Outraged, he said "Hey! He LOOKS like he could be eighty-eight years old!" Then he smiled, having been busted.

A few minutes later, I wandered to the edge of the habitat, while Gloria and Eli were still watching the orangutans from the other side. As I stood there, I saw three people standing together chatting, and one of the men said "That big orangutan is eighty-eight years old."

Eli was thrilled when I told him, of course. Within the week, I expect an article in the San Diego newspapers proclaiming "San Diego Zoo Home To World's Oldest Orangutan."

#1 Secretariat, With a Shell

Gloria loves the Galapagos tortoises, so we went to visit their habitat just before we were going to leave the zoo. They had a retaining wall around the habitat (about 48" high), plus a steel rod fence that went up an additional 36" or so. The fence was angled inward, and I can only assume, given the relatively poor vertical leap of gigantic tortoises, that it was there to keep people out, not keep tortoises in.

I saw Gloria lifting her arms high over her head, camera in hand, to take pictures without the rods being in the way. I turned to look in another direction, and then I heard her shout "Oh, NO!"

Given the highly inflammatory nature of tortoises and their behavior, I know immediately that her tone could mean only one thing: she dropped the camera.

In the tortoise habitat.

That is, in fact, what happened, and a brief discussion ensued over how best to handle this statistical outlier. I could have gone over the fence, but that would have been breaking about forty zoo laws, and it felt highly improper in general. So I went looking for a zoo employee.

After several minutes, I found one: the oldest living zoo employee (I suspect) in San Diego Zoo history. He was also incredibly nice, and he walked back with me to the tortoise area, where a remarkable drama was unfolding: one of the giant tortoises (and he was truly giant) had seen Gloria's silvery-colored camera glinting in the sun, and he was making a heroic run for the merchandise.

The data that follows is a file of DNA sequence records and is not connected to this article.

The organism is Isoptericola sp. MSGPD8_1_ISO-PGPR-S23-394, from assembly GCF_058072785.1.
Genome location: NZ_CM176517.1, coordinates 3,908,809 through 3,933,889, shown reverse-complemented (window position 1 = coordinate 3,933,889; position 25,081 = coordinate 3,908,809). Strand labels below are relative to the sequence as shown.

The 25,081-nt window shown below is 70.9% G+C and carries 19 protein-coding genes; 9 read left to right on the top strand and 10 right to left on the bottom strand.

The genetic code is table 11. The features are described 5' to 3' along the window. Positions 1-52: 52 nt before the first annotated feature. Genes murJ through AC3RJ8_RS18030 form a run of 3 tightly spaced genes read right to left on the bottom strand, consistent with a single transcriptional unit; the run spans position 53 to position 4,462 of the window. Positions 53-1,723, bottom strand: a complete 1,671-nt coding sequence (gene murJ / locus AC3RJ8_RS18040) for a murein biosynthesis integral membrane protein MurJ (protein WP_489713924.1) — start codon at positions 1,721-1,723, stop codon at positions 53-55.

That's right: a Galapagos tortoise was racing a zoo employee in his 60s. It was like watching the Golden Girls run the 100 yard dash. The tortoise was Secretariat with a shell, and he was making good time, already imagining how many photos he could take of future tourists.

"He's going to eat my camera!" Gloria said to me.

"No way," I said. "He's not used to sprinting. He'll pull a hammy." I thought for a few seconds, then said "Actually, he probably won't eat it, but he might pee on it."

Eli 6.10 collapsed in laughter at this point.

"You're probably rooting for that because it would make a better blog post," she said, laughing.

"The thought fills me with glee," I said.

At this point, the zoo elder had climbed up the wall and was struggling to straddle the fence. It seems like a very, very bad idea that he was up there.

"I can do that," I said. "I don't want you to get hurt."

He started laughing, with a twinkle in his eye--I think he might have been Santa Claus. "If I get hurt, it's covered by workman's comp," he said, laughing, and with that, he rolled over the fence and landed (heavily, but on his feet) in the tortoise pen.

Still ten feet away from his photographic destiny, Secretariat With a Shell realized that his day would not be today. He was Alydar to the zoo employee's Affirmed.

After retrieving the camera, someone suggested (quite helpfully) that there was, in fact, a very low fence in the next habitat, which could be reached by simply stepping over a very low fence that separated them. I should have something to add here about cheetahs, but there was only a different breed of tortoise to contend with, and senior zoo man clambered out, none the worse for wear.

"Okay, that was GREAT," Eli 6.10 said as we walked away. I couldn't disagree.

Oh, and for those of you who have adopted Eli as a surrogate son, you'll be pleased to know that he was absolutely aces on the entire trip. Five days, and not one fit, not even a cross word. He wanted to see everything in the San Diego Zoo (which is huge and very hilly in places), and we did--seven hours worth of walking, and he never asked to be carried once.

I pretty sure I did, though.